Our political problem now is “Can we, as a nation, continue together permanently—forever—half slave, and half free?” The problem is too mighty for me. May God, in his mercy, superintend the solution.
—Abraham Lincoln to George Robertson, August 15, 1855
In this unit, students will trace the development of sectionalism in the United States as it was driven by the growing dependence upon, and defense of, black slavery in the southern states. Initially seen as contrary to freedom but tolerated in order to produce the U.S. Constitution, by the 1830s the "peculiar institution" found advocates who saw it as a "positive good." Its expansion into Missouri, southern outrage over federal tariffs, and westward expansion into new territory produced a volatile and persistent debate over slavery that increasingly threatened to divide the American union. By 1860, the nation found an old Democratic Party split over the right to extend slavery into federal territory, and a new Republican Party nominating an anti-slavery, though not abolitionist, president. When Abraham Lincoln's election produced no national consensus to settle the matter of slavery's future, a southern "secession" sealed the fate of the Union.
What characterized the debates over American slavery and the power of the federal government for the first half of the 19th century? How did regional economies and political events produce a widening split between free and slaveholding states in antebellum America? Who were the key figures and what were their arguments regarding the legitimacy of slavery and the proper role of the national government in resolving its future in the American republic? This unit of study will equip students to answer these questions through the use of interactive maps, primary texts, and comparative biographies.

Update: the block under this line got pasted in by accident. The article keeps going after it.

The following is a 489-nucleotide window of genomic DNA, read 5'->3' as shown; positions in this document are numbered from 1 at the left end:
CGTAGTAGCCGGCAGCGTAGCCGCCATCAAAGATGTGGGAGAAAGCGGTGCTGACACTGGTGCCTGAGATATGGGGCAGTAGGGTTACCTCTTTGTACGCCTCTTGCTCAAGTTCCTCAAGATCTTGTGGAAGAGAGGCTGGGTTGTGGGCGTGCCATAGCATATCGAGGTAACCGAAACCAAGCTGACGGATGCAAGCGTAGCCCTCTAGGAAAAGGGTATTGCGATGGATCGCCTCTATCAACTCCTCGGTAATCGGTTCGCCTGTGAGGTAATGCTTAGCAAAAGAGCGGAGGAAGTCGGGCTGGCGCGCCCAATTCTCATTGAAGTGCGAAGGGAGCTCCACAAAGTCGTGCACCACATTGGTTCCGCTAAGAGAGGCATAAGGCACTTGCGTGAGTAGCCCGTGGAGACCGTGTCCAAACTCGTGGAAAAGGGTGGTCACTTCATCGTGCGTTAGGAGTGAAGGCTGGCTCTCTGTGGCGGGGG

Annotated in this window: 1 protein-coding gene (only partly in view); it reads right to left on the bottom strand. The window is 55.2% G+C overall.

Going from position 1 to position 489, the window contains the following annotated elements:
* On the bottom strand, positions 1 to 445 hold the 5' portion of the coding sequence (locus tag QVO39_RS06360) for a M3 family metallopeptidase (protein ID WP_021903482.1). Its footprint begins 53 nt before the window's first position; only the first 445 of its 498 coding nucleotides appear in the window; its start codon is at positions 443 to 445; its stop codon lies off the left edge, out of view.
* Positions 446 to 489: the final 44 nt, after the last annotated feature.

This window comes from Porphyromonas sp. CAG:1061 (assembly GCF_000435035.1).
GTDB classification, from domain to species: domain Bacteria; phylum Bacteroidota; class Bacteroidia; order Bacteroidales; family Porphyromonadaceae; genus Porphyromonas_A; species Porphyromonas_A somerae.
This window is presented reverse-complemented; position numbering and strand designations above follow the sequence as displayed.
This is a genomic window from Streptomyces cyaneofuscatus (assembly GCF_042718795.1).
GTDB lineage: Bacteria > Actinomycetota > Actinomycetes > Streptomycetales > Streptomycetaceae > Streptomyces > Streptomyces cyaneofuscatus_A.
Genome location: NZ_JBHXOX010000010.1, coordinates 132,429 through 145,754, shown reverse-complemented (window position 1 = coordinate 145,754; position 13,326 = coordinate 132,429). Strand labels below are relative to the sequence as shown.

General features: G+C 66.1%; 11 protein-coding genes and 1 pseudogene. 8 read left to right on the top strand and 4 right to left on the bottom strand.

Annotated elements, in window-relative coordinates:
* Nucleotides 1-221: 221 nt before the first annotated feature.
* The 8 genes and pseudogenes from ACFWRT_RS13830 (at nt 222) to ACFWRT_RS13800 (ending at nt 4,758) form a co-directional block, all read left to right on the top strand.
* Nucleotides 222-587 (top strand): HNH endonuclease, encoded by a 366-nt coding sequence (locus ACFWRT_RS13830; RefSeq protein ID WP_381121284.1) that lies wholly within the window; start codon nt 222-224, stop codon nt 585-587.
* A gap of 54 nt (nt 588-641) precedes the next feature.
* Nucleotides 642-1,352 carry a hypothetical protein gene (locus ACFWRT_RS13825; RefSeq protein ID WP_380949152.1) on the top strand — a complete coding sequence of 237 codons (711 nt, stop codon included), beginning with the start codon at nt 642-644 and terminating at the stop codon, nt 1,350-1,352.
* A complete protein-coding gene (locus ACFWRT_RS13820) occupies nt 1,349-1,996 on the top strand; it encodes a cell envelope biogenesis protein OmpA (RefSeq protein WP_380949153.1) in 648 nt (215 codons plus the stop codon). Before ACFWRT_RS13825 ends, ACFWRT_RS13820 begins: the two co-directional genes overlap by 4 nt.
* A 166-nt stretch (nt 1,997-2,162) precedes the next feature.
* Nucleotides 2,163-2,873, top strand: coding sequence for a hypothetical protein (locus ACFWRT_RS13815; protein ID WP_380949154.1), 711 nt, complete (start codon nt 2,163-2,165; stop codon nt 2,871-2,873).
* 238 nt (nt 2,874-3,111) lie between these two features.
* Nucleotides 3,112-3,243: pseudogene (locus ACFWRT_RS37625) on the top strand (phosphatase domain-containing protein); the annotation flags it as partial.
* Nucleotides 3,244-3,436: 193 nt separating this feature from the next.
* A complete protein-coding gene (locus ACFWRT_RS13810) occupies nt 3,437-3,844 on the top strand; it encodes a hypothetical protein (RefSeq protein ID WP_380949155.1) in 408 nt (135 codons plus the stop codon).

Upon completing the lessons in this unit, students should be able to do the following:
Review each lesson plan. Locate and bookmark suggested materials and other useful websites. Download and print out documents you will use and duplicate copies as necessary for student viewing.
Download the blackline masters for this lesson, available here as a PDF. Print out and make an appropriate number of copies of any handouts you plan to use in class.
Each activity in this unit of study is designed for use as a stand-alone lesson, comprising three forty-five minute class periods. Taken all together, the lessons provide an overview of the causes of sectionalism that led to the American Civil War. Since available time and curriculum needs vary by classroom, the following guidelines for use are provided:
Another approach you can use is to skim each lesson plan to see what specific activities each offers and choose only those that suit specific course objectives and content. Each lesson plan indicates how best to streamline that lesson's content and will suggest essential versus more rigorous treatment of a given subject.
During your lifetime, you have probably witnessed many changes in your neighborhood. New families arrive and old friends move away. Stores open for business or close up shop. Bicycle riders switch to skateboards and then graduate to driving cars. Over time, little changes like these alter the character of a neighborhood and even change the way it appears on a map.
Join EDSITEment in this series of out-of-the classroom activities that students can do after school at home, in their neighborhood or the general community, or just for summer fun.